Heather's Reviews > The Absolutely True Diary of a Part-Time Indian

The Absolutely True Diary of a Part-Time Indian by Sherman Alexie
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May 02, 13

bookshelves: young-adult-books
Read on March 27, 2011 — I own a copy

Arnold Spirit, a goofy-looking dork with a decent jumpshot, spends his time lamenting life on the "poor-ass" Spokane Indian reservation, drawing cartoons (which accompany, and often provide more insight than, the narrative), and, along with his aptly named pal Rowdy, laughing those laughs over anything and nothing that affix best friends so intricately together. When a teacher pleads with Arnold to want more, to escape the hopelessness of the rez, Arnold switches to a rich white school and immediately becomes as much an outcast in his own community as he is a curiosity in his new one. He weathers the typical teenage indignations and triumphs like a champ but soon faces far more trying ordeals as his home life begins to crumble and decay amidst the suffocating mire of alcoholism on the reservation. (from Booklist)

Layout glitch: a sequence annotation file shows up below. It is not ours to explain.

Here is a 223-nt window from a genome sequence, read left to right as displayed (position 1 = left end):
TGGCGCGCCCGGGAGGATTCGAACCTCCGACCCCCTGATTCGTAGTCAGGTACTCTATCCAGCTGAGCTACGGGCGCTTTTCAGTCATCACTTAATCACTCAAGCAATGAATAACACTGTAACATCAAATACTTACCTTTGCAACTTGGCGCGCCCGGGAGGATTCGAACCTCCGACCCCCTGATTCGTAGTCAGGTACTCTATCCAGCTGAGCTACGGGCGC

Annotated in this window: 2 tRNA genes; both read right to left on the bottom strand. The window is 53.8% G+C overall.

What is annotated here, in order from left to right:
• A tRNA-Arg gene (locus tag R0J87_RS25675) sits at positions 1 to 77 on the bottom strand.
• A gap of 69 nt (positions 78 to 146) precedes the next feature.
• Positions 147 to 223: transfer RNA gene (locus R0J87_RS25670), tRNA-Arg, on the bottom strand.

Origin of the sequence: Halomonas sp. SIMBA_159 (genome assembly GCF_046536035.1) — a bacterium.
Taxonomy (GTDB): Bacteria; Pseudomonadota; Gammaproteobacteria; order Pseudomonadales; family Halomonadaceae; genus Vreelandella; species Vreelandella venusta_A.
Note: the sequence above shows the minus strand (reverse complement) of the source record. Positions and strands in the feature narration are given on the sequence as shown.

Alexie does not pull any punches in this young adult novel about race, culture, and individuality. Arnold Spirit, known as Junior on the reservation where he lives, is conflicted. His family and culture encourage him to stay with the tribe, to stay on the reservation, to not look to the white man's world for hope. But Junior feels trapped on the reservation. He watches his family and friends deal with poverty, alcoholism, and violence, and he knows that if he does not leave the reservation he will succumb the the same hopelessness that is slowly killing the very culture of their Spokane tribe. But leaving opens him up to a whole different set of challenges. The other students at the small-town high school he attends treat him with suspicion, and he never truly feels like he belongs. At home, the members of his tribe treat him as a race traitor-someone who thinks he is better than the rest f them, and is betraying them by trying to "be white". Caught between these two worlds, Junior feels like a part-time Indian. When he is at school, he is always part-Indian, and on the rez he is always considered part-white. This duality of his existence begins to help him understand that identity is more than simply the race or tribe you are born into. It is also about what you do with your gifts, and about coming to terms with the fact that all of us have to make our own way, regardless of the challenges that stand in front of us. On the reservation he sees Indians who have given up, who have refused to face their challenges and try to cover them up with alcohol and violence. Despite his feeling that he is leaving something important behind, he knows what he needs to do to be a whole person.

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